Among the many considerations parents need to deal with during a separation or divorce, minimizing the negative impact the situation will have on their children should be a number one priority.
The best way to ensure that a separation or divorce does not negatively affect your child or children is to establish a parenting plan.
What is a Parenting Plan?
A parenting plan is an outline of how you and your ex-partner will co-parent your children. It is a detailed, yet flexible, arrangement that helps to reduce conflict while serving the best interest of your child.
If you and your ex are in agreement, you can establish a parenting plan on your own. Keep in mind that this is an unofficial agreement and cannot be upheld in family court.
However, it is a useful starting point that will save you time with lawyers and court. It is possible to take a parenting plan and file your own custody and access agreement or have a lawyer file one for you.
Here are some aspects of your child’s life that you should discuss with your ex and include in your plan:
- Where is your child going to live?
- Who will have day-to-day care of the child?
- What % of time is he or she going to spend at each house?
- Is your child going to have 2 sets of clothing, toys, etc., or will one set be sent between houses?
Visitation and Access
- What days and times will the other (non-residential) parent have time with the child?
- Who will drop off and pick up? Where?
- How will the child communicate with the other parent when apart (Skype, phone etc.)?
- How will changes of access be communicated?
- Will missed days be made up?
Vacations, Holidays, Birthdays
- Will these days be shared (morning with one parent, afternoon with the other) or alternated (one year with one parent, the next year with the other)?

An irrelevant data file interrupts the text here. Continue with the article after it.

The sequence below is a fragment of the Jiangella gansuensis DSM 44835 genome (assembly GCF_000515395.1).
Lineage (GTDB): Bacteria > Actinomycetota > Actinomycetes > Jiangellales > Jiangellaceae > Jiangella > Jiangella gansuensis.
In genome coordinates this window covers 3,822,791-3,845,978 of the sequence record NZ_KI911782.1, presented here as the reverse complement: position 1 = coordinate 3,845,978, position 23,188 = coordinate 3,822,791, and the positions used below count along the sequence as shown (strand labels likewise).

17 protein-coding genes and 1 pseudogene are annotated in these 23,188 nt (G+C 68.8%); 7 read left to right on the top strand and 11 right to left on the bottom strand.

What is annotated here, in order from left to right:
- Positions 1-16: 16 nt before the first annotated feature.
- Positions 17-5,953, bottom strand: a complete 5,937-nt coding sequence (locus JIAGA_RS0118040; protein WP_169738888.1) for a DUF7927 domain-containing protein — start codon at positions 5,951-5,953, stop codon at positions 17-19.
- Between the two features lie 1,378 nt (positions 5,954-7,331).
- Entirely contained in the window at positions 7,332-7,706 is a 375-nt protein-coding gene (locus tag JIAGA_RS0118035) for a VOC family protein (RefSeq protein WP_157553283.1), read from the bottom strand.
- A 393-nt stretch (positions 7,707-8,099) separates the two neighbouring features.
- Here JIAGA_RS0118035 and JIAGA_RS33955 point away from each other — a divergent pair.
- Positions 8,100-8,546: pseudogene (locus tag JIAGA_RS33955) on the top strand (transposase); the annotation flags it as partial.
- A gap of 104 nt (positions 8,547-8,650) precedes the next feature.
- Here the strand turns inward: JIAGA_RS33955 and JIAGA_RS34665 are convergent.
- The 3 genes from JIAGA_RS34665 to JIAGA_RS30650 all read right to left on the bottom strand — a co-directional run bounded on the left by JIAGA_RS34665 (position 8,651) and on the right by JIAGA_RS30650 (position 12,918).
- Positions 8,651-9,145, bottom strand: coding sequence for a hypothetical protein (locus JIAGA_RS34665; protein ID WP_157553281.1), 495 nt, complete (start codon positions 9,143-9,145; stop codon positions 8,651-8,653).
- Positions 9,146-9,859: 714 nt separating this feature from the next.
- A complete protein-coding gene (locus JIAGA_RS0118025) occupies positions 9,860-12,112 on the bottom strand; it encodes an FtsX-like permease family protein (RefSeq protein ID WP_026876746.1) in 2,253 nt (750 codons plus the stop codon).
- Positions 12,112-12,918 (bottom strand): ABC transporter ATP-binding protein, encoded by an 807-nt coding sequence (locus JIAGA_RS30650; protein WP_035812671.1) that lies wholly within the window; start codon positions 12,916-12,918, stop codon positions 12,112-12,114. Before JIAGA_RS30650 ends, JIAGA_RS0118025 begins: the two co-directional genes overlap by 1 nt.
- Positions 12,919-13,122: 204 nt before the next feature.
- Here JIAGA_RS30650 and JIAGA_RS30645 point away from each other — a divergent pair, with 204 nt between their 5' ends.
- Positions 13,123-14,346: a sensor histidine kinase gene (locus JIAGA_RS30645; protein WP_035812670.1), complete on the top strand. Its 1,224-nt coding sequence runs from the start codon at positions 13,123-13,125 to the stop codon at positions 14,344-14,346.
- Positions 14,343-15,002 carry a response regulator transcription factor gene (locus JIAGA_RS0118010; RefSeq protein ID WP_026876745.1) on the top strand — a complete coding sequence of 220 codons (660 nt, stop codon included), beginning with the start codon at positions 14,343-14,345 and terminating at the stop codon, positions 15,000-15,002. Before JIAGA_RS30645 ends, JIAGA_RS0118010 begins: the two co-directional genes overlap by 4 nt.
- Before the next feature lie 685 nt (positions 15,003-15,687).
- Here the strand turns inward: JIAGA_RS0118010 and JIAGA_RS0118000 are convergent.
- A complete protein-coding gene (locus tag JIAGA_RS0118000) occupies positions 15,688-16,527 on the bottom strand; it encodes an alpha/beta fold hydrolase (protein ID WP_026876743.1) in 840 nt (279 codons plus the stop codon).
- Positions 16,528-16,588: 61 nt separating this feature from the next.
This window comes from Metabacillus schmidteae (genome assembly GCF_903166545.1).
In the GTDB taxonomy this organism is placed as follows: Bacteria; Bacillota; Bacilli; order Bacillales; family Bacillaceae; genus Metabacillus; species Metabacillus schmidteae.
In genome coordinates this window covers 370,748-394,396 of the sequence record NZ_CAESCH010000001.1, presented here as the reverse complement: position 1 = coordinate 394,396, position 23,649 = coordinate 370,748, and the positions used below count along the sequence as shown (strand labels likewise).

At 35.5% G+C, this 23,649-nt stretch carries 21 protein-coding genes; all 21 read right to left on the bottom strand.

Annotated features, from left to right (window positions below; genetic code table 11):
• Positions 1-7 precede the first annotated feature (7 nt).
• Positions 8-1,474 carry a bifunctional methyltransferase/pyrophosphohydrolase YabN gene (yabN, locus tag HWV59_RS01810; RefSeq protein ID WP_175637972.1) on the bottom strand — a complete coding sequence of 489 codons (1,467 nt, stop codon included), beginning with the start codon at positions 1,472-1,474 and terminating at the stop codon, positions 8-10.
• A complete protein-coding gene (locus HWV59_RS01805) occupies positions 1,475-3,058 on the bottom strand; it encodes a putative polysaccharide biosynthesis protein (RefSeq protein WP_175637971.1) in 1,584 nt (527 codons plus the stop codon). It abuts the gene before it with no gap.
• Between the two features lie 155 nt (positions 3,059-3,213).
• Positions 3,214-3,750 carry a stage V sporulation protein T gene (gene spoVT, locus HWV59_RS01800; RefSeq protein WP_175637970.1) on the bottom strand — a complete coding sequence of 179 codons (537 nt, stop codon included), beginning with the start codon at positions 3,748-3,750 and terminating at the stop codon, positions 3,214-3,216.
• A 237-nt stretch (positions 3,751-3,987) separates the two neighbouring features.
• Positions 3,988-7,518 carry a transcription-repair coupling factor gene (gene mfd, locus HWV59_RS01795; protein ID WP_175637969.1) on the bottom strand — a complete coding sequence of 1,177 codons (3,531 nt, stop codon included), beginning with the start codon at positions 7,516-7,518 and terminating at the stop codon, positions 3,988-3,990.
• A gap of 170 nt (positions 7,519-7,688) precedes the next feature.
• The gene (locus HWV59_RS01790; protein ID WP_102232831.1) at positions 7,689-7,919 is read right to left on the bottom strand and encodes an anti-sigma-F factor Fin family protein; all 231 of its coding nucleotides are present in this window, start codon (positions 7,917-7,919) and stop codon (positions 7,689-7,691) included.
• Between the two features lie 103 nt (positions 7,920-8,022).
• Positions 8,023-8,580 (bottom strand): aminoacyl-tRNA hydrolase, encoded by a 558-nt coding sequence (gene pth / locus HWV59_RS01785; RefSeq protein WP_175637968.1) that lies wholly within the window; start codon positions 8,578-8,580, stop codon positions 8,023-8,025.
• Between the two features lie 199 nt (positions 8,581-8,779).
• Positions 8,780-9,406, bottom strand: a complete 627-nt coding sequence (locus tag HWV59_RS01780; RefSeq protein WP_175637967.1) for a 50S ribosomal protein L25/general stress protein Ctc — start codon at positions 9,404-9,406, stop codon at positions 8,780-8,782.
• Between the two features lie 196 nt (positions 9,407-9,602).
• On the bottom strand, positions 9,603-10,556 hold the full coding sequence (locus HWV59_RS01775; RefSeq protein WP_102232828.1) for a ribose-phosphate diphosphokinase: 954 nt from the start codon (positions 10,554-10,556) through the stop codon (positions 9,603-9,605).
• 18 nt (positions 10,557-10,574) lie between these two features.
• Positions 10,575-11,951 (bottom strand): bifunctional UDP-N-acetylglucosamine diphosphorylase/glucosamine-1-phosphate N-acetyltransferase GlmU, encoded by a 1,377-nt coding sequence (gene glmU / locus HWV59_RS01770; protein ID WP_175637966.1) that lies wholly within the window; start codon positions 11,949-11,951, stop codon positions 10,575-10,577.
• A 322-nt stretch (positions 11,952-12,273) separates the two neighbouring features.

- Is there going to be additional access for special days such as Father’s or Mother’s Day?
- Who will be responsible for arranging medical and dental care?
- What kinds of medical situations will require parental agreement?
- Who will pay for medical coverage?
- How will both parents access medical records?
- What school will your child attend?
- Will your child require tutoring? Who will pay?
- Who will attend parent-teacher meetings?
- How will both parents access school records?
- How many extracurricular activities will your child participate in?
- Who will pay for them?
- Which parent will attend them?
- Who will drop off and pick up child from activities?
Religion and Culture
- Will the child attend religious or cultural events or education?
- Do both parents have to consent on this?
- What language will the child speak?
- How much notice is required before traveling from home?
- Does the child require written consent from the other parent?
- What travel details does the other parent require?
Communication Between Parents
- How will you communicate with the other parent (phone, email, text)?
- What type of information will you be required to share with each other?
- How will you deal with conflict?
Parenting Rules and Expectations
- How will you discipline your child?
- What rules will your child have to follow in each home?
- How much screen time can your child have?
- What kinds of food should your child eat?
Dealing With Disagreements
While a parenting plan cannot be enforced in family court, it can serve as a great example to a judge as to what the original arrangements were. It will help them understand exactly where the conflicts lie.
If you do need to attend court to resolve issues and establish a court-ordered arrangement, it is recommended that you seek legal advice from a professional.